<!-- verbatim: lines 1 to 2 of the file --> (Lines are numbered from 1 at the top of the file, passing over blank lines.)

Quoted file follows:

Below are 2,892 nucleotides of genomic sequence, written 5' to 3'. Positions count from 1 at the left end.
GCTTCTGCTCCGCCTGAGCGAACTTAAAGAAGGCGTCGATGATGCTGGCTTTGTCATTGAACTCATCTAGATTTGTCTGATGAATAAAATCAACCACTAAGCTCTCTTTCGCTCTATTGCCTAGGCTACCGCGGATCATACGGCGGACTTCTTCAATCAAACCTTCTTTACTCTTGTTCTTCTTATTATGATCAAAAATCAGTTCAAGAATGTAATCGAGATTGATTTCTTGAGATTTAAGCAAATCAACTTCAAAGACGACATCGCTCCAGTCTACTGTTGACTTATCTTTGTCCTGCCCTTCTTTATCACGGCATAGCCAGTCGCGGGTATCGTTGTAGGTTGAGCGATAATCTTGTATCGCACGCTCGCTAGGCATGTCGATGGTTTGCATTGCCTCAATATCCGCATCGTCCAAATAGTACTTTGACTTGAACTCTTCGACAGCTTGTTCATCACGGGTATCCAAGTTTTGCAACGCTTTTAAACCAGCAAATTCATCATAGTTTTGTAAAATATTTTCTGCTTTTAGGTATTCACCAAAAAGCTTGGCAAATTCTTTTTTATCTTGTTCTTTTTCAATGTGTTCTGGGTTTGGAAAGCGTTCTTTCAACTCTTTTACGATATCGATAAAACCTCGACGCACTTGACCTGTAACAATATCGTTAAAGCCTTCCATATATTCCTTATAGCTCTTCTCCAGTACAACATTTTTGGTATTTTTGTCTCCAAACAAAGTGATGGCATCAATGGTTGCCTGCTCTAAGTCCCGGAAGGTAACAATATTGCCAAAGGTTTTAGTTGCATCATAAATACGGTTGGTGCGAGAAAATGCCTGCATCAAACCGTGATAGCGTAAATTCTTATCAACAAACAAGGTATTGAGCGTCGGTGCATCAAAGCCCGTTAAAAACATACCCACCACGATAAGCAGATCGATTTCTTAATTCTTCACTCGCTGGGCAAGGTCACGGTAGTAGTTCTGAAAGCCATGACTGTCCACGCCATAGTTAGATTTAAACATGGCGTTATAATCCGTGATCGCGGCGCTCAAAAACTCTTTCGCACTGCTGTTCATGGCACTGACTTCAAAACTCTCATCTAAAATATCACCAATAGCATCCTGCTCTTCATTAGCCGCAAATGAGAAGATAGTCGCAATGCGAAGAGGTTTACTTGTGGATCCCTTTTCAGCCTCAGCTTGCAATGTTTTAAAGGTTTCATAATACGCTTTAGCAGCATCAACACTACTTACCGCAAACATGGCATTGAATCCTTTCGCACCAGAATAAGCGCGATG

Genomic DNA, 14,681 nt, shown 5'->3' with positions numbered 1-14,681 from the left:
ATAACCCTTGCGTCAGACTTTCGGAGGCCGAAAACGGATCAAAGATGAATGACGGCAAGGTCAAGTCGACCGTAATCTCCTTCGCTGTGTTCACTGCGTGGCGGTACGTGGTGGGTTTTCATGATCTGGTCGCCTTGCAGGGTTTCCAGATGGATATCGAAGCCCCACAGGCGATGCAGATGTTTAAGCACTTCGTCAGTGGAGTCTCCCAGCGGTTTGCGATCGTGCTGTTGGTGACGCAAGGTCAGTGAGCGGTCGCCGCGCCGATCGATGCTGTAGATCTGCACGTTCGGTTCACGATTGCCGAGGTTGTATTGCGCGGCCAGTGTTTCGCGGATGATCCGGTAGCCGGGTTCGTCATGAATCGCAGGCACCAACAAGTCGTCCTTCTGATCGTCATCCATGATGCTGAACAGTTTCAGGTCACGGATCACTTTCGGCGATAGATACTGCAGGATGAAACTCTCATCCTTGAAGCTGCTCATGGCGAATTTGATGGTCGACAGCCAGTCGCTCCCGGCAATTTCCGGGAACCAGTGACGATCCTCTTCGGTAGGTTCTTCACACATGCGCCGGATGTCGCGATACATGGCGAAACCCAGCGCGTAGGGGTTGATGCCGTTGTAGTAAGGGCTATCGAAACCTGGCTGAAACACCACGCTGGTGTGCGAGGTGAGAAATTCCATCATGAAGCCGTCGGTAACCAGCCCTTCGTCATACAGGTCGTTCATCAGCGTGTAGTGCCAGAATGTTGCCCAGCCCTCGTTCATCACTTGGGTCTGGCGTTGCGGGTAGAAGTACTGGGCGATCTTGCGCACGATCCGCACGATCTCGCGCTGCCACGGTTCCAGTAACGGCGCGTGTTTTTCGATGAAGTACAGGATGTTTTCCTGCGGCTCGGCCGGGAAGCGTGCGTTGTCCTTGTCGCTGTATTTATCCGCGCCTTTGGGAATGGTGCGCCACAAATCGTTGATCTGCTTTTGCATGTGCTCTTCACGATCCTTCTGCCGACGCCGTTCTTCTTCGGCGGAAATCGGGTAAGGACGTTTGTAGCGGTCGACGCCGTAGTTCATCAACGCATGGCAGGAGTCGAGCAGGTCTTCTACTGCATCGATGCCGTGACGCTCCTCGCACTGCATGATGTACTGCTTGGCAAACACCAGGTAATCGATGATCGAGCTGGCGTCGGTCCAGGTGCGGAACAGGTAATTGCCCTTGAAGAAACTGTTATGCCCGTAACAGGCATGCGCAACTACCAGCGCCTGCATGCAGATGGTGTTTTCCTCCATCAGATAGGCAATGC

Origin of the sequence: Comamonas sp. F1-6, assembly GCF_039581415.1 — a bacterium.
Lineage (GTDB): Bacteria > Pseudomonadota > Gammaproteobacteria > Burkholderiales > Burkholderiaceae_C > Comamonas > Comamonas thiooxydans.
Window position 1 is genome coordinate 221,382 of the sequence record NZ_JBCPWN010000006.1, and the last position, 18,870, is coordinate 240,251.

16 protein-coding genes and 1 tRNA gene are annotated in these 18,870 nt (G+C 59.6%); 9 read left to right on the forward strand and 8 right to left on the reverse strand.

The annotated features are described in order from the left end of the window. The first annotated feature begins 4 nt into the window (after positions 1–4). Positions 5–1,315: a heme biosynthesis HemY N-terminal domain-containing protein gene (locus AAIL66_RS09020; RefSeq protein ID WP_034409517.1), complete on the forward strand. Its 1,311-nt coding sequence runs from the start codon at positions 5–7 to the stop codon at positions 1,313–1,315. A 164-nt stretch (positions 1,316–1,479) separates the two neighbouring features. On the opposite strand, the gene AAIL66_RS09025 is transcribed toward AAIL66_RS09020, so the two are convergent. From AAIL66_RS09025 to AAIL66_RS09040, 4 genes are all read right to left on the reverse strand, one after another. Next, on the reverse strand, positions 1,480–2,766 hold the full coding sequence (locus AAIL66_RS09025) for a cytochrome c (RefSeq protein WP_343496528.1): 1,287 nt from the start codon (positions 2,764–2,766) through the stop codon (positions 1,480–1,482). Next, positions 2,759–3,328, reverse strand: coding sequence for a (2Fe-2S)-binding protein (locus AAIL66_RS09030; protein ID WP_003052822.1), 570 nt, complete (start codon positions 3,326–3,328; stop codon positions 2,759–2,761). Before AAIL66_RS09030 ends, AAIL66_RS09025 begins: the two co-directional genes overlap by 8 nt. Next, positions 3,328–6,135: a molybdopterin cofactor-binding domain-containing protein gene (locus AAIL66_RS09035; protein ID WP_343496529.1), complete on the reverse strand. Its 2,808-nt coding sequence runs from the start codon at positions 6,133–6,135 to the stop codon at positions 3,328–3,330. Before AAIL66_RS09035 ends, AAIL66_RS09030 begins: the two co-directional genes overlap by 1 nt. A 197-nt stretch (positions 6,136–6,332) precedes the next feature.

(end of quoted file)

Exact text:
Below are 2,892 nucleotides of genomic sequence, written 5' to 3'. Positions count from 1 at the left end.
GCTTCTGCTCCGCCTGAGCGAACTTAAAGAAGGCGTCGATGATGCTGGCTTTGTCATTGAACTCATCTAGATTTGTCTGATGAATAAAATCAACCACTAAGCTCTCTTTCGCTCTATTGCCTAGGCTACCGCGGATCATACGGCGGACTTCTTCAATCAAACCTTCTTTACTCTTGTTCTTCTTATTATGATCAAAAATCAGTTCAAGAATGTAATCGAGATTGATTTCTTGAGATTTAAGCAAATCAACTTCAAAGACGACATCGCTCCAGTCTACTGTTGACTTATCTTTGTCCTGCCCTTCTTTATCACGGCATAGCCAGTCGCGGGTATCGTTGTAGGTTGAGCGATAATCTTGTATCGCACGCTCGCTAGGCATGTCGATGGTTTGCATTGCCTCAATATCCGCATCGTCCAAATAGTACTTTGACTTGAACTCTTCGACAGCTTGTTCATCACGGGTATCCAAGTTTTGCAACGCTTTTAAACCAGCAAATTCATCATAGTTTTGTAAAATATTTTCTGCTTTTAGGTATTCACCAAAAAGCTTGGCAAATTCTTTTTTATCTTGTTCTTTTTCAATGTGTTCTGGGTTTGGAAAGCGTTCTTTCAACTCTTTTACGATATCGATAAAACCTCGACGCACTTGACCTGTAACAATATCGTTAAAGCCTTCCATATATTCCTTATAGCTCTTCTCCAGTACAACATTTTTGGTATTTTTGTCTCCAAACAAAGTGATGGCATCAATGGTTGCCTGCTCTAAGTCCCGGAAGGTAACAATATTGCCAAAGGTTTTAGTTGCATCATAAATACGGTTGGTGCGAGAAAATGCCTGCATCAAACCGTGATAGCGTAAATTCTTATCAACAAACAAGGTATTGAGCGTCGGTGCATCAAAGCCCGTTAAAAACATACCCACCACGATAAGCAGATCGATTTCTTAATTCTTCACTCGCTGGGCAAGGTCACGGTAGTAGTTCTGAAAGCCATGACTGTCCACGCCATAGTTAGATTTAAACATGGCGTTATAATCCGTGATCGCGGCGCTCAAAAACTCTTTCGCACTGCTGTTCATGGCACTGACTTCAAAACTCTCATCTAAAATATCACCAATAGCATCCTGCTCTTCATTAGCCGCAAATGAGAAGATAGTCGCAATGCGAAGAGGTTTACTTGTGGATCCCTTTTCAGCCTCAGCTTGCAATGTTTTAAAGGTTTCATAATACGCTTTAGCAGCATCAACACTACTTACCGCAAACATGGCATTGAATCCTTTCGCACCAGAATAAGCGCGATG